Man who's seen the world can see once again

Man who's seen the world can see once again
Gift of Sight

When Allen Tiesman enlisted in the Air Force in 1961, he wanted to get as far away from his hometown of Fulton, Illinois, as possible.

“I wanted to see as much of the world as I could,” Tiesman says.

He completed basic training in San Antonio, Texas, before going to school in Amarillo, Texas, to learn about supply management. From there, he went to Cannon Air Force Base near Clovis, NM, and served in California, Hawaii, Wake Island, the Philippines, Thailand, and Italy.

“I saw a lot of countries,” Tiesman says. “Wake Island was very interesting because it was where the Japanese had bombed the Americans during World War II, and there were still a lot of entrenched machine guns and a plane that had been shot down. It was very interesting for a young 18-year-old.”

Tiesman married his wife in February 1964, then left the service two months after the Vietnam War began. Although he had started his military career wanting to be anywhere but Fulton, Illinois, he returned to his hometown, and still lives there today.

Over the years he worked for Allied Steel, helping to fabricate steel for projects including bridges and the John Hancock tower in Chicago. He also worked for Dries Inc making chain and augur mounting for the farming industry before retiring in 2009.

Tiesman had seen so much of the world, but there was a risk he wouldn’t be able to see anything more. He says his vision became fuzzy and it was hard to read, even when wearing his glasses.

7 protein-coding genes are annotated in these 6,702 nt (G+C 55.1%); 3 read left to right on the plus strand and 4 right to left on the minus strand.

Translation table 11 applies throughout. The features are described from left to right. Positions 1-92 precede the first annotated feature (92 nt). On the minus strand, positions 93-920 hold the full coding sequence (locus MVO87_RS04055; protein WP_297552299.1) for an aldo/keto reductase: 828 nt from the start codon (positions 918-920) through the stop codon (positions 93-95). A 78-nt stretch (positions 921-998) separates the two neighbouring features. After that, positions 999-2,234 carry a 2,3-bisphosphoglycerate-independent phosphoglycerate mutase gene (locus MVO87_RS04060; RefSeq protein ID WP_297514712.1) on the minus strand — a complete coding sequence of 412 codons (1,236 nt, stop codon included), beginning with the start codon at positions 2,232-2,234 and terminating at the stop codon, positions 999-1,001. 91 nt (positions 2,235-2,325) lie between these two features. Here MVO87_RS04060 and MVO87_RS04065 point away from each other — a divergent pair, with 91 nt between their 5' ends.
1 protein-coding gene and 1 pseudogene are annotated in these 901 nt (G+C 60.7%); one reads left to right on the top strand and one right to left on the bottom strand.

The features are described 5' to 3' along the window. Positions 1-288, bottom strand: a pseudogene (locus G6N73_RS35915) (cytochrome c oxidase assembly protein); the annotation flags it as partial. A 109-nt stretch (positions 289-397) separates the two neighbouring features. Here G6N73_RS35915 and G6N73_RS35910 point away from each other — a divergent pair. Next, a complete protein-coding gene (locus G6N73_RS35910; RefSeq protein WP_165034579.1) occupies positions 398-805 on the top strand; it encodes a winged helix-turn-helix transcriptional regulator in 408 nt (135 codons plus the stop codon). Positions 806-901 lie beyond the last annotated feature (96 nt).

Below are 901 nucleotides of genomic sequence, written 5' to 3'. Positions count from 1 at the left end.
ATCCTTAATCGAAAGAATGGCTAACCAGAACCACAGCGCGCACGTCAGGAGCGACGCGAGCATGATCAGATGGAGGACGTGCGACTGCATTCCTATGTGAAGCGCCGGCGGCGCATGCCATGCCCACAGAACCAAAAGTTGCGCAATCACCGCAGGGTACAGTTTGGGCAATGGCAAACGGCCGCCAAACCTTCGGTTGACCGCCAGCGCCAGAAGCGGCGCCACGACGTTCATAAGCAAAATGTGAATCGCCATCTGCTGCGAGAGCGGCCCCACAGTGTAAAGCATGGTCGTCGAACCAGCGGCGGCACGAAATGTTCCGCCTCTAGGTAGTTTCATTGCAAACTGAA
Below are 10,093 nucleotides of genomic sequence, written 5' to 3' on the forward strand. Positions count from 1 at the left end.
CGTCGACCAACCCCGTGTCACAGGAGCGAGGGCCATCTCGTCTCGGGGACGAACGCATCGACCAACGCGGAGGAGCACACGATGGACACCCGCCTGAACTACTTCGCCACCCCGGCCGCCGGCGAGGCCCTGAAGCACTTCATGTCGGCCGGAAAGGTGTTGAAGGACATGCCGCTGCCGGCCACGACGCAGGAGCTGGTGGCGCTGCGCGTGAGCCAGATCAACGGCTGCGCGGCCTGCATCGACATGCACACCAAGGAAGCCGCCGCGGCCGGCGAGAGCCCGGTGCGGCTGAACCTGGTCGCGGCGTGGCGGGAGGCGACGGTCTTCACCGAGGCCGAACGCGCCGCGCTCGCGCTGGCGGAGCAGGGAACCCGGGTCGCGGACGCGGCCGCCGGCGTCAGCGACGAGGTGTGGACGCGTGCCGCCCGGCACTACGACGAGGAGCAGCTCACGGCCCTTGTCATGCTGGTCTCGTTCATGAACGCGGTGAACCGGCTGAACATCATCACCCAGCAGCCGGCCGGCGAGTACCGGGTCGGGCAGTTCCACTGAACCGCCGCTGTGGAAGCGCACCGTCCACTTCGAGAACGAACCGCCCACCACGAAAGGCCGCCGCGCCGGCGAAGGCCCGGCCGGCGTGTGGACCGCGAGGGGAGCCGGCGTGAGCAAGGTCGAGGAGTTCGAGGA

“Car lights would explode in front of your eyes like a starburst,” he says.

Tiesman learned he had Fuchs Dystrophy and would need corneal transplants. He was referred to Dr. Christopher Sales at University of Iowa Hospitals & Clinics, who also is the assistant medical director at Iowa Lions Eye Bank. In July 2023, he had a cornea transplant on his right eye.

 “I was very happy with the surgery and Dr. Sales especially,” Tiesman says. “It’s like God decided he was going to repaint the world, and everything looks so sharp. It just amazes me.”

Next February, Tiesman and his wife will celebrate their 60th anniversary, and he is looking forward to celebrating with his family. In a letter to his donor’s family, he wrote, “…thanks to your loved one, I will be able to visit and see them. From the bottom of my heart, thank you.”